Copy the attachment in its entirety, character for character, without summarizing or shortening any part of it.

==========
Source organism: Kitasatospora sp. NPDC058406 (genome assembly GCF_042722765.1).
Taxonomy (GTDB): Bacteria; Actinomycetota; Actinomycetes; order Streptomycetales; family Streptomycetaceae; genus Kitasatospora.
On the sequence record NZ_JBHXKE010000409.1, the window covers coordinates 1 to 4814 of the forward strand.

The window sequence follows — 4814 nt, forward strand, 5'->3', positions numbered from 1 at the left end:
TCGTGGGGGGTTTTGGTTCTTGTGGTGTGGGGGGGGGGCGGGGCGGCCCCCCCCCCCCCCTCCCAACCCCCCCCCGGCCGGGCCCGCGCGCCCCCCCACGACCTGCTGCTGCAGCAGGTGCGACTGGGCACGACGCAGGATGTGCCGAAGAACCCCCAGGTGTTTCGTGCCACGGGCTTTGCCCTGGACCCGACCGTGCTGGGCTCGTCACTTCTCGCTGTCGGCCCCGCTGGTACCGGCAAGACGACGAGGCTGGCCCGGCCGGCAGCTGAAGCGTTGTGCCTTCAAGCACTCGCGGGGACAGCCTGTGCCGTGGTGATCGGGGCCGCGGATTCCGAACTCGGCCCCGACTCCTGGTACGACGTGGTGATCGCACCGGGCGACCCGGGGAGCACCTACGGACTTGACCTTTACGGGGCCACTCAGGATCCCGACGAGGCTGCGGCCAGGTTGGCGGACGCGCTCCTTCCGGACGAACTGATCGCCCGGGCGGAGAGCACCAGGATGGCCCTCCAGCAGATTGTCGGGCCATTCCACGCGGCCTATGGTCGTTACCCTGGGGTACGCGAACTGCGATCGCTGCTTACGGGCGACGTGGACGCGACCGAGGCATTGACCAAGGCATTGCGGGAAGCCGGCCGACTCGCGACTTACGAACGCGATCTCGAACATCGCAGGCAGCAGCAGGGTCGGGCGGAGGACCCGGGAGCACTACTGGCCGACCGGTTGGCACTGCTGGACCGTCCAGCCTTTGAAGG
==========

Source organism: Kitasatospora sp. NPDC058406 (genome assembly GCF_042722765.1).
Taxonomy (GTDB): Bacteria; Actinomycetota; Actinomycetes; order Streptomycetales; family Streptomycetaceae; genus Kitasatospora.
On the sequence record NZ_JBHXKE010000409.1, the window covers coordinates 1 to 4814 of the forward strand.

The window sequence follows — 4814 nt, forward strand, 5'->3', positions numbered from 1 at the left end:
TCGTGGGGGGTTTTGGTTCTTGTGGTGTGGGGGGGGGGCGGGGCGGCCCCCCCCCCCCCCTCCCAACCCCCCCCCGGCCGGGCCCGCGCGCCCCCCCACGACCTGCTGCTGCAGCAGGTGCGACTGGGCACGACGCAGGATGTGCCGAAGAACCCCCAGGTGTTTCGTGCCACGGGCTTTGCCCTGGACCCGACCGTGCTGGGCTCGTCACTTCTCGCTGTCGGCCCCGCTGGTACCGGCAAGACGACGAGGCTGGCCCGGCCGGCAGCTGAAGCGTTGTGCCTTCAAGCACTCGCGGGGACAGCCTGTGCCGTGGTGATCGGGGCCGCGGATTCCGAACTCGGCCCCGACTCCTGGTACGACGTGGTGATCGCACCGGGCGACCCGGGGAGCACCTACGGACTTGACCTTTACGGGGCCACTCAGGATCCCGACGAGGCTGCGGCCAGGTTGGCGGACGCGCTCCTTCCGGACGAACTGATCGCCCGGGCGGAGAGCACCAGGATGGCCCTCCAGCAGATTGTCGGGCCATTCCACGCGGCCTATGGTCGTTACCCTGGGGTACGCGAACTGCGATCGCTGCTTACGGGCGACGTGGACGCGACCGAGGCATTGACCAAGGCATTGCGGGAAGCCGGCCGACTCGCGACTTACGAACGCGATCTCGAACATCGCAGGCAGCAGCAGGGTCGGGCGGAGGACCCGGGAGCACTACTGGCCGACCGGTTGGCACTGCTGGACCGTCCAGCCTTTGAAGG